These days we tend to use it to label a wider range of behaviours, the most recent being the 'political class', which is a concept that I don't think Marx or Engels really discussed.

These days we are probably all a little bit bourgeois and a little bit capitalist. It's interesting to think that the lumpen proletariat (peasants), who Marx despised, still exist in PNG though.

Perhaps I should point this out in the longer paper?

This is a great piece of writing Phil.

I think that most Australians of Caucasian origin are entirely unaware of their own cultural history and its peculiarities.

After all, just like Papua New Guineans, when we grow up within a particular cultural environment we simply pick up the "rules of the game" mostly by osmosis, so there is little conscious analysis of how and why we think and act the way we do.

Add to this a common but quite erroneous belief that the way we order our society and live our lives is inherently superior and you have a recipe for a great deal of misunderstanding.

So called "western civilisation" has a lot going for it but is still very far from perfection, so a little humility is needed, as is caution about trying to impose the whole package on others without regard to the unique characteristics of their society.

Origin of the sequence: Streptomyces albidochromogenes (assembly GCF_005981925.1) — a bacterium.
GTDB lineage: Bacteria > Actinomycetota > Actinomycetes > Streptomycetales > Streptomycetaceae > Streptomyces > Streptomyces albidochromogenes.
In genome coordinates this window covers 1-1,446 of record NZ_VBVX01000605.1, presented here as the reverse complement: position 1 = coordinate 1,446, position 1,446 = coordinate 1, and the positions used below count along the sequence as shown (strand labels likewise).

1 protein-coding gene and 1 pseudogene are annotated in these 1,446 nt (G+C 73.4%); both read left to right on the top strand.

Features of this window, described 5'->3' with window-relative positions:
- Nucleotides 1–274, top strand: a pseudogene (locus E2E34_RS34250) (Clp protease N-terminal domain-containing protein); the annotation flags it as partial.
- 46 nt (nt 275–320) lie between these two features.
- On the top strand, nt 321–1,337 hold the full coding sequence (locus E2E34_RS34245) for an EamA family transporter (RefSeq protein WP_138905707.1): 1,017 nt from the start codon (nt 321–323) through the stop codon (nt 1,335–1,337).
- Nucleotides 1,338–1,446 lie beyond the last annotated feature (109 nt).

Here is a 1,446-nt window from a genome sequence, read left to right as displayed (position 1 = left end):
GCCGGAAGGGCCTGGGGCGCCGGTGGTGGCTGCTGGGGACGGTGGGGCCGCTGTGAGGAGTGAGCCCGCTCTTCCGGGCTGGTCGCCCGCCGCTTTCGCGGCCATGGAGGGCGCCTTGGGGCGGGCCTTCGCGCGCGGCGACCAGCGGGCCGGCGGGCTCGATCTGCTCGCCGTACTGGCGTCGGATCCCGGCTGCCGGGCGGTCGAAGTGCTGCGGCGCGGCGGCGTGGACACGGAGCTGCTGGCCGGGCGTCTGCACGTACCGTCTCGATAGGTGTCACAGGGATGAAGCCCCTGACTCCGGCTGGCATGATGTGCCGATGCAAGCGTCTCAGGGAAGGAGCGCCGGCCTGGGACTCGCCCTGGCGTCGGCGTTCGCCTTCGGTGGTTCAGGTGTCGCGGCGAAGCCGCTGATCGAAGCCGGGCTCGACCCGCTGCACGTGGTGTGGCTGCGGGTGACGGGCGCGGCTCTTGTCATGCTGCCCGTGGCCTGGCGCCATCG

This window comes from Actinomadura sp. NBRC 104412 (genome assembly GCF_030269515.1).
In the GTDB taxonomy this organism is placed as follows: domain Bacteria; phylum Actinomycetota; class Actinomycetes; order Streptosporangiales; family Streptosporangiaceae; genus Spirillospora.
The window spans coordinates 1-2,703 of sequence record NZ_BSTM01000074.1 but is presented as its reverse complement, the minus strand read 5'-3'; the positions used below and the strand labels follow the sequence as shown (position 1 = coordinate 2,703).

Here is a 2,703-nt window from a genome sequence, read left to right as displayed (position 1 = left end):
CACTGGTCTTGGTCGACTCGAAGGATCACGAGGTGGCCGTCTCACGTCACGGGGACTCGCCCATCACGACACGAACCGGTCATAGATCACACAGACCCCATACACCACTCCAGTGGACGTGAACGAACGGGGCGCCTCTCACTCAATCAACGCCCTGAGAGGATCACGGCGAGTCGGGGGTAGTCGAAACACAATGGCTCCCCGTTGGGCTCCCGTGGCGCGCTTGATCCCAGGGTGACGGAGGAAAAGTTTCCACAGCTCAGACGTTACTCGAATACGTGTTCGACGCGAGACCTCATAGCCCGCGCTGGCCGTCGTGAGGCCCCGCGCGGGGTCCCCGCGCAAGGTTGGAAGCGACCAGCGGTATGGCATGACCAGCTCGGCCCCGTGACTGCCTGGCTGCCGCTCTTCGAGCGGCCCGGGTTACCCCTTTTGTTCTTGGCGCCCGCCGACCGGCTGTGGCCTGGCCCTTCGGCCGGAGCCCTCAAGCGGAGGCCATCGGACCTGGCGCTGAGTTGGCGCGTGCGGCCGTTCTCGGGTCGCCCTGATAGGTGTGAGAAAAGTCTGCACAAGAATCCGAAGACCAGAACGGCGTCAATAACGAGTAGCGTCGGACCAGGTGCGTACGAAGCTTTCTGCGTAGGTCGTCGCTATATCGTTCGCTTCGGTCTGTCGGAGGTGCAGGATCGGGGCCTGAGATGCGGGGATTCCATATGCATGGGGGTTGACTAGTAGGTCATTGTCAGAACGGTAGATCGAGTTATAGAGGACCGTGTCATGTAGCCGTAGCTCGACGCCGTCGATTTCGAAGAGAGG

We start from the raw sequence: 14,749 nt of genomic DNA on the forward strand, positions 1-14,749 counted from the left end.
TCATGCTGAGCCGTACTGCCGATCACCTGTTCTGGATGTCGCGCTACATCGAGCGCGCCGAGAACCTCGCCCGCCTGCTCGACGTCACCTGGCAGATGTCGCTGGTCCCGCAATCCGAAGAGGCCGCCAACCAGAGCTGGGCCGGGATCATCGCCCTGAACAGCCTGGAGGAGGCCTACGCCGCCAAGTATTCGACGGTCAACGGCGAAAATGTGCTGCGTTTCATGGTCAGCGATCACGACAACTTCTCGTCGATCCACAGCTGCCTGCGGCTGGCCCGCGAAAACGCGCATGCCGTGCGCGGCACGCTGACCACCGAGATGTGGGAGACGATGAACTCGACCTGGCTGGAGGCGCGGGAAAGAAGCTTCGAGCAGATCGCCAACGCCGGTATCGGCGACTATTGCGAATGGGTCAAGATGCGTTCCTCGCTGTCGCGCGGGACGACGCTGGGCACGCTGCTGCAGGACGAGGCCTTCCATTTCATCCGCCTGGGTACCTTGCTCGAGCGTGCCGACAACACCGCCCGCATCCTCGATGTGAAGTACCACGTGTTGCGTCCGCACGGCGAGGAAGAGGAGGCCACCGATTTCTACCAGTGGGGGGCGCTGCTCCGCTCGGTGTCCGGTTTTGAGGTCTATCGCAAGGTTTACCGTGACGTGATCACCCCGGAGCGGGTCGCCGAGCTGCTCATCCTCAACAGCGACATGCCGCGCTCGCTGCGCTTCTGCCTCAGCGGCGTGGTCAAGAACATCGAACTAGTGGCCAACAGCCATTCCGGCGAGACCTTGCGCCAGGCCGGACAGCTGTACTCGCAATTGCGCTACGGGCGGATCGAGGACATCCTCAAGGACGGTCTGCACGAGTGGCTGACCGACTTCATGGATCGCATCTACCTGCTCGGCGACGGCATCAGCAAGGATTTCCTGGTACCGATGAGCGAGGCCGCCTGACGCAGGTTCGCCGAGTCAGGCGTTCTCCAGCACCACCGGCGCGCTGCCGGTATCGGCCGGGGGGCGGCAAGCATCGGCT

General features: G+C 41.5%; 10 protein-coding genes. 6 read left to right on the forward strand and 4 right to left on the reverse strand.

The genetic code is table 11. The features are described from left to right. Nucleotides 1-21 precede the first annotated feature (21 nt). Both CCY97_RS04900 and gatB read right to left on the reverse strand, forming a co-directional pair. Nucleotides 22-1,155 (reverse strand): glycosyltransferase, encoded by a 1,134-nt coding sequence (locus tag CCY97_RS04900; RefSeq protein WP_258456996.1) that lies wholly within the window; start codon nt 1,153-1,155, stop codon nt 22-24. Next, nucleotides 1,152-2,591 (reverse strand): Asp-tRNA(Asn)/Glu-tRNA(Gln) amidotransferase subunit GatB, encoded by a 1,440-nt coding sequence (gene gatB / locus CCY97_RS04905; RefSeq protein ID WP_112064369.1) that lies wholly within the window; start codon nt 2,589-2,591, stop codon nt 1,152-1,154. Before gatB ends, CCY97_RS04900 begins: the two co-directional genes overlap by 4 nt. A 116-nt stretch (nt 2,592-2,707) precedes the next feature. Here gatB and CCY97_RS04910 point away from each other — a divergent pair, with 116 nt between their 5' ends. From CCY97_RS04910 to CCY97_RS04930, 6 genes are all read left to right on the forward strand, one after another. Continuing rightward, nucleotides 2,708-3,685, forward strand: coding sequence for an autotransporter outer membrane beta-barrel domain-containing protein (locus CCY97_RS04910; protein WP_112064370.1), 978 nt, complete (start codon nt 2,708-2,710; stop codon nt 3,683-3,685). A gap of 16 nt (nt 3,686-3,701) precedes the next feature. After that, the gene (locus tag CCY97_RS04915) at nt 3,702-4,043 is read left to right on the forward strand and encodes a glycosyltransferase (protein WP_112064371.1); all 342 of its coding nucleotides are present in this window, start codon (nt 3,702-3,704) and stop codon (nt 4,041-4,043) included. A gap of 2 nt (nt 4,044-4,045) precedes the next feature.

It should be compulsory for all Australians to read and understand a paper about us such as that you have written about Papua New Guinea.

One minor concern I have with your article is the use of the term "class" to characterise how our society is ordered.

Class in the traditional Marxist sense was about more than just socio-economic status: it was also about how social position was determined by birth and the associated inability to readily move between classes, regardless of personal effort or merit.

In our much more egalitarian and homogenised world, I think that class is no longer an accurate way to describe how social status and influence is defined and understood.

Nonetheless, I agree that there still are some subtle and not so subtle signals of social status to be found in things like our accents, use of language, place of residence, type of job and so forth.

I doubt that the average Papua New Guinean would recognise these unless he or she had had a long association with Australians.

As you rightly point out, social position in modern Australia is now largely determined by reference to wealth, although I am quite sure that being born into a wealthy family, going to Geelong Grammar and getting a job courtesy of your Dad's business and political connections can still smooth the road to wealth and influence.

All that said, I don't know of a short hand term that adequately conveys where a person sits within our modern social structure.

In planning terms, it was common to talk about which "socio-economic quintile" a person was in, but this is a pretty clumsy expression, so maybe class, misleading as it may be, is still the best short hand term available to us.

Anyway, I look forward to the next installment of your Beginners Guide to Expatriates which is a great device for writing a commentary on modern Australian culture.